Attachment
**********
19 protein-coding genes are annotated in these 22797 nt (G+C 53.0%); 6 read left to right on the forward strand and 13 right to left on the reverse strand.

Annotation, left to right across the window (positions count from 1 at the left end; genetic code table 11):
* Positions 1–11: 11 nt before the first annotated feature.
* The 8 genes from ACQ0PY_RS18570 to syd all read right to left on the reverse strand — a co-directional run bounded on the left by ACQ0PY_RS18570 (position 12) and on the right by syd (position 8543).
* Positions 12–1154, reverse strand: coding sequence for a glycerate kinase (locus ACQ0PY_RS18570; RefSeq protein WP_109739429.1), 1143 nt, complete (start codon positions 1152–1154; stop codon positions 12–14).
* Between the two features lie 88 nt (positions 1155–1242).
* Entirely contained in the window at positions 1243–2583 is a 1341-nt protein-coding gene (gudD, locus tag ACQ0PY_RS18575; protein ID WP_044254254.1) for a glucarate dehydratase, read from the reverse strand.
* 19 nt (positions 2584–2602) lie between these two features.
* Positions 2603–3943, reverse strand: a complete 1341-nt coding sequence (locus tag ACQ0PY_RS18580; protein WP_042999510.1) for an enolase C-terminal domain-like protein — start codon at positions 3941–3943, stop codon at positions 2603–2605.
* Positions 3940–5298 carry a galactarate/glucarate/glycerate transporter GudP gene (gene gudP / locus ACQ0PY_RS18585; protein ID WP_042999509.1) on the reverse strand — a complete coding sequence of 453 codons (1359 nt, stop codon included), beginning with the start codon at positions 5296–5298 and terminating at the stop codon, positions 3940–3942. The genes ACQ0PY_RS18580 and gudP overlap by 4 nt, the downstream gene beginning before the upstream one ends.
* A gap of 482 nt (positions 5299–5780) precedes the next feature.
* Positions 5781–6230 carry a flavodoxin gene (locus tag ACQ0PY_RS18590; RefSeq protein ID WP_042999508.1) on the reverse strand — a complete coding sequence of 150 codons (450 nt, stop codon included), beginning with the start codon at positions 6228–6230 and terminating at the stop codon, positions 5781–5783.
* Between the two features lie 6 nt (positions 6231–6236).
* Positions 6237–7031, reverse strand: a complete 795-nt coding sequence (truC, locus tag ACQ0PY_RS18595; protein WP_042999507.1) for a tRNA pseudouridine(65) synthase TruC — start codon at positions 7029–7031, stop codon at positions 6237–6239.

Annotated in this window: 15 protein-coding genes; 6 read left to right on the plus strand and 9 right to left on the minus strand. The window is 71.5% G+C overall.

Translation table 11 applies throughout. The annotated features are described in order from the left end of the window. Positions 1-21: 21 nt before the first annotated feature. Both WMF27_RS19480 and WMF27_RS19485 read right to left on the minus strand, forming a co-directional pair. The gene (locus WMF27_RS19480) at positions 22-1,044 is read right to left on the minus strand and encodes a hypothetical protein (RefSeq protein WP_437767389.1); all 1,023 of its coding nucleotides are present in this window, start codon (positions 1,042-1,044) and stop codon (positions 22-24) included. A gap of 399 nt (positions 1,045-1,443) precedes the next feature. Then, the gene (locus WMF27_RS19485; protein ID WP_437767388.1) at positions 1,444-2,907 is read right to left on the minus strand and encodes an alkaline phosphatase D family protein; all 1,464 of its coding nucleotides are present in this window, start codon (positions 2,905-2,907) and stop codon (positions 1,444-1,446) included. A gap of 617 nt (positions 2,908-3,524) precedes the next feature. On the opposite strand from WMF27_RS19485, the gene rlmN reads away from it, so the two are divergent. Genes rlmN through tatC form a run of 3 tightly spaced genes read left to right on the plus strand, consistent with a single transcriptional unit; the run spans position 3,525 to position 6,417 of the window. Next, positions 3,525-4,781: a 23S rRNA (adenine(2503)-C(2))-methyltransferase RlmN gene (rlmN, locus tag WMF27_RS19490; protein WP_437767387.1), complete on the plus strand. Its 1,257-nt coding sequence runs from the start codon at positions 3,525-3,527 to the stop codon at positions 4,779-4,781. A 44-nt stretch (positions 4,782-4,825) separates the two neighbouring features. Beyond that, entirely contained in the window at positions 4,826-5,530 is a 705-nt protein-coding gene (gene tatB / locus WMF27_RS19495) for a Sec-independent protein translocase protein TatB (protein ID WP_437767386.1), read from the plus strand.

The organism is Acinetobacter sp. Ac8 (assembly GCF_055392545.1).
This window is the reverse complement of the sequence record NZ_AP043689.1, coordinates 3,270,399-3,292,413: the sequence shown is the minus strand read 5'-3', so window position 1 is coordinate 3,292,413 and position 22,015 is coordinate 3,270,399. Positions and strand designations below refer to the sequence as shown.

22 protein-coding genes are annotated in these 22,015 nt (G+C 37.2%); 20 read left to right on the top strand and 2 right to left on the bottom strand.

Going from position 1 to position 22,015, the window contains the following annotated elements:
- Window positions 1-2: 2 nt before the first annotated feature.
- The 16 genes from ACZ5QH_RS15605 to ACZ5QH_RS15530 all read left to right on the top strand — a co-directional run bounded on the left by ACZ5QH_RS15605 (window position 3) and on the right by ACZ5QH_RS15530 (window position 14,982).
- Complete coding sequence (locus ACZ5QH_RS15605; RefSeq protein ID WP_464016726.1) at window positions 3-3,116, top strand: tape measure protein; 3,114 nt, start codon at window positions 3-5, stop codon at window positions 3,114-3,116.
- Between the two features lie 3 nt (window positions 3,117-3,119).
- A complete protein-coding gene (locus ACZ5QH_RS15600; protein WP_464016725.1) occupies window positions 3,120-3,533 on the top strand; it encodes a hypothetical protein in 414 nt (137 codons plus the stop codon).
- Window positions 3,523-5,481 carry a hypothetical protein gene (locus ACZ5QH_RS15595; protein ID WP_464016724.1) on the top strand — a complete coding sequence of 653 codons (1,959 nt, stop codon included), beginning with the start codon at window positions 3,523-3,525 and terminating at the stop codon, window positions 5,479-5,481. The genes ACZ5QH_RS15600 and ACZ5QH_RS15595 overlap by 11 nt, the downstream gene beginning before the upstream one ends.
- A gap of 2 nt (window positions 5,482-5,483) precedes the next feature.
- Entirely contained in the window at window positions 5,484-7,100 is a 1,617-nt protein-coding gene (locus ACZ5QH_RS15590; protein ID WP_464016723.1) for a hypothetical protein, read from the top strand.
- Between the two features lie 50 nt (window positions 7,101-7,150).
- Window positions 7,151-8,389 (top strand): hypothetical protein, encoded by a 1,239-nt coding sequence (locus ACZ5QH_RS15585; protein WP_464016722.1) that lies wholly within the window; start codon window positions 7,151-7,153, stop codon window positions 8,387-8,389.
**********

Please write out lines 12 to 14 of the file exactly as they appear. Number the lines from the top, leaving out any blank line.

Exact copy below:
* Positions 5781–6230 carry a flavodoxin gene (locus tag ACQ0PY_RS18590; RefSeq protein ID WP_042999508.1) on the reverse strand — a complete coding sequence of 150 codons (450 nt, stop codon included), beginning with the start codon at positions 6228–6230 and terminating at the stop codon, positions 5781–5783.
* Between the two features lie 6 nt (positions 6231–6236).
* Positions 6237–7031, reverse strand: a complete 795-nt coding sequence (truC, locus tag ACQ0PY_RS18595; protein WP_042999507.1) for a tRNA pseudouridine(65) synthase TruC — start codon at positions 7029–7031, stop codon at positions 6237–6239.